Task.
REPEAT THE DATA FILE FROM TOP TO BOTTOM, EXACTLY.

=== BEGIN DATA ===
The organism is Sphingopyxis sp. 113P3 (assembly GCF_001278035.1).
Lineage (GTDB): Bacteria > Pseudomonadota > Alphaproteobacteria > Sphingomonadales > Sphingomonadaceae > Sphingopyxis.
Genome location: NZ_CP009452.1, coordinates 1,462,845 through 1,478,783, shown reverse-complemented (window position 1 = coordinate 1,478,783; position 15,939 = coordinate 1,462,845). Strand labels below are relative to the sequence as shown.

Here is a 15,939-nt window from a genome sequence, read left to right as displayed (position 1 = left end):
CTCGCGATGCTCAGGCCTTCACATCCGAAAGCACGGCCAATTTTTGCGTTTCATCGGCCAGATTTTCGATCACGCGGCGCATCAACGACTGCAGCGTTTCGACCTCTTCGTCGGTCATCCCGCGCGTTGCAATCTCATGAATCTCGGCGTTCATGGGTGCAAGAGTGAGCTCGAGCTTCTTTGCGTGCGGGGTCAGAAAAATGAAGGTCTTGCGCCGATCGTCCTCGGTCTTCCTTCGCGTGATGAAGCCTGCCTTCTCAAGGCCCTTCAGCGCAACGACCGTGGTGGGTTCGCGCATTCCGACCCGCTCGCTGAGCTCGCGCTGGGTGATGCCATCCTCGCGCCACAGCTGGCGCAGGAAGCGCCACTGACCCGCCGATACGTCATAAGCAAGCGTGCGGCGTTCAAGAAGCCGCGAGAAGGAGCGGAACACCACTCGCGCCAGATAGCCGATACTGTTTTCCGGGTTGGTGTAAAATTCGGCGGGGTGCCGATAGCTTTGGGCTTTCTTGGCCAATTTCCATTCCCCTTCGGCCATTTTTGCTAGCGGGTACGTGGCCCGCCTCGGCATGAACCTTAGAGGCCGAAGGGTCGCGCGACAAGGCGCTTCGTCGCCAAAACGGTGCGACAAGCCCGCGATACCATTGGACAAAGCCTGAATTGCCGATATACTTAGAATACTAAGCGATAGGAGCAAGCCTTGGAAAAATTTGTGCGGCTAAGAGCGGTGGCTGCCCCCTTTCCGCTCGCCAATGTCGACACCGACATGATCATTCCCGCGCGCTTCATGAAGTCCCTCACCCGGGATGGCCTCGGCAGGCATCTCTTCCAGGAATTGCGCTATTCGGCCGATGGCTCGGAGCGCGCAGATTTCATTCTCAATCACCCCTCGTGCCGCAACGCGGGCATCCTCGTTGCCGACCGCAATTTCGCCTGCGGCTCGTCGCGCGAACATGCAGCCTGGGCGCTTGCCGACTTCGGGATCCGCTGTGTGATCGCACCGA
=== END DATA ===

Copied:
The organism is Sphingopyxis sp. 113P3 (assembly GCF_001278035.1).
Lineage (GTDB): Bacteria > Pseudomonadota > Alphaproteobacteria > Sphingomonadales > Sphingomonadaceae > Sphingopyxis.
Genome location: NZ_CP009452.1, coordinates 1,462,845 through 1,478,783, shown reverse-complemented (window position 1 = coordinate 1,478,783; position 15,939 = coordinate 1,462,845). Strand labels below are relative to the sequence as shown.

Here is a 15,939-nt window from a genome sequence, read left to right as displayed (position 1 = left end):
CTCGCGATGCTCAGGCCTTCACATCCGAAAGCACGGCCAATTTTTGCGTTTCATCGGCCAGATTTTCGATCACGCGGCGCATCAACGACTGCAGCGTTTCGACCTCTTCGTCGGTCATCCCGCGCGTTGCAATCTCATGAATCTCGGCGTTCATGGGTGCAAGAGTGAGCTCGAGCTTCTTTGCGTGCGGGGTCAGAAAAATGAAGGTCTTGCGCCGATCGTCCTCGGTCTTCCTTCGCGTGATGAAGCCTGCCTTCTCAAGGCCCTTCAGCGCAACGACCGTGGTGGGTTCGCGCATTCCGACCCGCTCGCTGAGCTCGCGCTGGGTGATGCCATCCTCGCGCCACAGCTGGCGCAGGAAGCGCCACTGACCCGCCGATACGTCATAAGCAAGCGTGCGGCGTTCAAGAAGCCGCGAGAAGGAGCGGAACACCACTCGCGCCAGATAGCCGATACTGTTTTCCGGGTTGGTGTAAAATTCGGCGGGGTGCCGATAGCTTTGGGCTTTCTTGGCCAATTTCCATTCCCCTTCGGCCATTTTTGCTAGCGGGTACGTGGCCCGCCTCGGCATGAACCTTAGAGGCCGAAGGGTCGCGCGACAAGGCGCTTCGTCGCCAAAACGGTGCGACAAGCCCGCGATACCATTGGACAAAGCCTGAATTGCCGATATACTTAGAATACTAAGCGATAGGAGCAAGCCTTGGAAAAATTTGTGCGGCTAAGAGCGGTGGCTGCCCCCTTTCCGCTCGCCAATGTCGACACCGACATGATCATTCCCGCGCGCTTCATGAAGTCCCTCACCCGGGATGGCCTCGGCAGGCATCTCTTCCAGGAATTGCGCTATTCGGCCGATGGCTCGGAGCGCGCAGATTTCATTCTCAATCACCCCTCGTGCCGCAACGCGGGCATCCTCGTTGCCGACCGCAATTTCGCCTGCGGCTCGTCGCGCGAACATGCAGCCTGGGCGCTTGCCGACTTCGGGATCCGCTGTGTGATCGCACCGA